The First Amendment guarantees that “Congress shall make no law respecting … the right of the people peaceably to assemble, and to petition the Government for a redress of grievances.” While the right to petition the government is inextricably linked with the right to free political speech, it is nonetheless a crucial part of the Constitution of its own accord. As Justice Anthony Kennedy wrote, “both speech and petition are integral to the democratic process, although not necessarily in the same way. The right to petition allows citizens to express their ideas, hopes, and concerns to their government and their elected representatives, whereas the right to speak fosters the public exchange of ideas that is integral to deliberative democracy as well as to the whole realm of ideas and human affairs.”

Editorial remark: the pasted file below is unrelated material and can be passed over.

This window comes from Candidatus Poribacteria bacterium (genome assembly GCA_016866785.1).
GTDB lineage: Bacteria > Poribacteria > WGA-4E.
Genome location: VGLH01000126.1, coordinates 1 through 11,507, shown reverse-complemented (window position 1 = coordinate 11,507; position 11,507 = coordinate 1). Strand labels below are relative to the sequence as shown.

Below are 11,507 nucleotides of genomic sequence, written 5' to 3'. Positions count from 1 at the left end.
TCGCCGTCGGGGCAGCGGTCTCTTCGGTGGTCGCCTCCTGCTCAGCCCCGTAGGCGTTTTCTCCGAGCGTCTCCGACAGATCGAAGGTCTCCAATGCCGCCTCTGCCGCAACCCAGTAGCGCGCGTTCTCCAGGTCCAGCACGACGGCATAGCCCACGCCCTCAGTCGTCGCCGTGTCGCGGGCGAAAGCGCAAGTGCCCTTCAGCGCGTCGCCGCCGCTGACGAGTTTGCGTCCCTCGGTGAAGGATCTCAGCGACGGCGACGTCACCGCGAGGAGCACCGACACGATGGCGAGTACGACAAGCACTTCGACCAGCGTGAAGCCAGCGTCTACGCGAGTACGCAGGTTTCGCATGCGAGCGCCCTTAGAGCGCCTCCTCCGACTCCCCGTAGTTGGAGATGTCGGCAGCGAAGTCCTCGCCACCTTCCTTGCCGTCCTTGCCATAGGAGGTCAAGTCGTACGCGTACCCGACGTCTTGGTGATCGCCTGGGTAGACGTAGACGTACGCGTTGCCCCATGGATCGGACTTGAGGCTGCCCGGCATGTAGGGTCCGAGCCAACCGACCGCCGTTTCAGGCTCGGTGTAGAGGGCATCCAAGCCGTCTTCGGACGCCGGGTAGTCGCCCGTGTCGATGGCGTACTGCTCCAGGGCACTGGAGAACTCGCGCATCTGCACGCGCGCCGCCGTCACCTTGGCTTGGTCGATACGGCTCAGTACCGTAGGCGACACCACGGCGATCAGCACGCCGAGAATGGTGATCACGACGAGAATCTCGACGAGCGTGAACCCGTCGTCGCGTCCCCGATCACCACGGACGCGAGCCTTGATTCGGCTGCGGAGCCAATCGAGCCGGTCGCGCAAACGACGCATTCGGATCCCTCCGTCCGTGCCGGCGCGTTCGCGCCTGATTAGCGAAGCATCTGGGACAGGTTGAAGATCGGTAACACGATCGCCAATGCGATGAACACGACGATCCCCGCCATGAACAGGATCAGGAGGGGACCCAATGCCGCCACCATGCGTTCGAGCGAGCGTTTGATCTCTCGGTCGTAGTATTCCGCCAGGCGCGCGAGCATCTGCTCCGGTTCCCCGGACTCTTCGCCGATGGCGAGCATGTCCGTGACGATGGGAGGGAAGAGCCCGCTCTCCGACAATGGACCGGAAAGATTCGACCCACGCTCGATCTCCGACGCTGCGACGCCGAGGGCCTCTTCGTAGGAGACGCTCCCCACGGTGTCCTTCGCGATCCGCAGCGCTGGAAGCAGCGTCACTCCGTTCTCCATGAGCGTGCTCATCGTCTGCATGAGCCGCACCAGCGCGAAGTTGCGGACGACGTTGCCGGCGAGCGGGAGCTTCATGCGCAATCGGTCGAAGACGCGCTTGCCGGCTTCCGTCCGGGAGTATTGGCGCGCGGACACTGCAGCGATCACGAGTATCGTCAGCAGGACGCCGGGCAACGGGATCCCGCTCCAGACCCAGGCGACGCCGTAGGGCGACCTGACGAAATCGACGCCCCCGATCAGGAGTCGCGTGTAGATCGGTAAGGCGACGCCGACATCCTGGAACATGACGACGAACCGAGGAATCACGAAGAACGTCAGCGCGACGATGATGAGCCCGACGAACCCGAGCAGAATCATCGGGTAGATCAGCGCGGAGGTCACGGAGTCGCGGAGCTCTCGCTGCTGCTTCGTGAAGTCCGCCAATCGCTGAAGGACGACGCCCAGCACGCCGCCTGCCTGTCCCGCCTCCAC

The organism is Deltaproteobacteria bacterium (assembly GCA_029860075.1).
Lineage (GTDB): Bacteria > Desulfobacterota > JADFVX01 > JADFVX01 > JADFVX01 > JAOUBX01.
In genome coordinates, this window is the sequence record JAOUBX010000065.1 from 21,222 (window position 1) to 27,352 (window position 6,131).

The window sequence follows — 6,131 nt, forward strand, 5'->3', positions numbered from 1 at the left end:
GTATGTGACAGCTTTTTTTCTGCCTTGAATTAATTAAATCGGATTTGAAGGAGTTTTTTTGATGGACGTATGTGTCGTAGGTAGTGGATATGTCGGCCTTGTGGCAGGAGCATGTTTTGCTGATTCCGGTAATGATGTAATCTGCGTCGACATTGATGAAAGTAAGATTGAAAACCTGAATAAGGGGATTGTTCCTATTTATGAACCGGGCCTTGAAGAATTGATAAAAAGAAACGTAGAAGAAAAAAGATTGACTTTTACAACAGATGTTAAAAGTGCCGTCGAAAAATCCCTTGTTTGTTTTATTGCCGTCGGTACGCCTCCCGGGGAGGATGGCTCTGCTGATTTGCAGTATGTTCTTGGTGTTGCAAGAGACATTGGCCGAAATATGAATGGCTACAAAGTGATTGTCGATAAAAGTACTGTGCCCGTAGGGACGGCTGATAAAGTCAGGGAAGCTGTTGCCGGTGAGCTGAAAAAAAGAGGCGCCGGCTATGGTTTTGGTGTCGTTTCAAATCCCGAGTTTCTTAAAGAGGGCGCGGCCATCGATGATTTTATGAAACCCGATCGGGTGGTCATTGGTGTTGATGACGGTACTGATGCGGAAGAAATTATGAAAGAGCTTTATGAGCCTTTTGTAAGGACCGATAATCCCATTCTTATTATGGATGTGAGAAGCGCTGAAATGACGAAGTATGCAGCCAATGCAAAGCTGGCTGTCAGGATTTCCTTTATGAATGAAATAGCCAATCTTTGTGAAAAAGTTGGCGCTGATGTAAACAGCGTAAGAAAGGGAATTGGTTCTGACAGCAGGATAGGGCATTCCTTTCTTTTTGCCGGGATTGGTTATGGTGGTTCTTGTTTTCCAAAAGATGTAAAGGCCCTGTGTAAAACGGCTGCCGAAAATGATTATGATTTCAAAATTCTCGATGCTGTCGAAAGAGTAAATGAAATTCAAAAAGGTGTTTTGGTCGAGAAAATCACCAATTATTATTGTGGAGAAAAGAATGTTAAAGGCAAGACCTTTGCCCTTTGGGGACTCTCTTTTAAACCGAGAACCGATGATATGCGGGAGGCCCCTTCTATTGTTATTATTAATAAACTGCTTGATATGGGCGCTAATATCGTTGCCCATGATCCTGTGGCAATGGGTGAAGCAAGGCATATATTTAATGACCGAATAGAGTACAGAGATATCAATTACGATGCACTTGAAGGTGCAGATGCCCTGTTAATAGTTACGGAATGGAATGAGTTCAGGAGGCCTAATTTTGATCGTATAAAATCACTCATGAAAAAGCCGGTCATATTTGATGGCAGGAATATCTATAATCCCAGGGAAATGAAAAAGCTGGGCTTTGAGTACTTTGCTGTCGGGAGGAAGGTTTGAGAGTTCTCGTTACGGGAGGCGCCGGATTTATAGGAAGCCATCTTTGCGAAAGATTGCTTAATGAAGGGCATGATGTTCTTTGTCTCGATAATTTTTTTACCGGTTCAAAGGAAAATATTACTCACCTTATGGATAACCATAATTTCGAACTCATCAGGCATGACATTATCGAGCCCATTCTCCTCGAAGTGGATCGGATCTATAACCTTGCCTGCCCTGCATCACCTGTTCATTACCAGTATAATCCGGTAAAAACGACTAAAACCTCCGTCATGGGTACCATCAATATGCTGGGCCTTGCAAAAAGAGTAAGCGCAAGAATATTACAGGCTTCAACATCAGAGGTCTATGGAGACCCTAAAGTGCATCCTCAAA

The right to petition is often referred to pejoratively as lobbying. Under that moniker, states have heavily regulated any activity that looks like petitioning. This includes innocent actions like testifying before a legislative committee, talking to legislators, or organizing to support a policy proposal. Just as with the right to free political speech, it is imperative to defend the right to petition against politicians who want to hamstring the ability of citizens to express their opinions and engage with their representatives.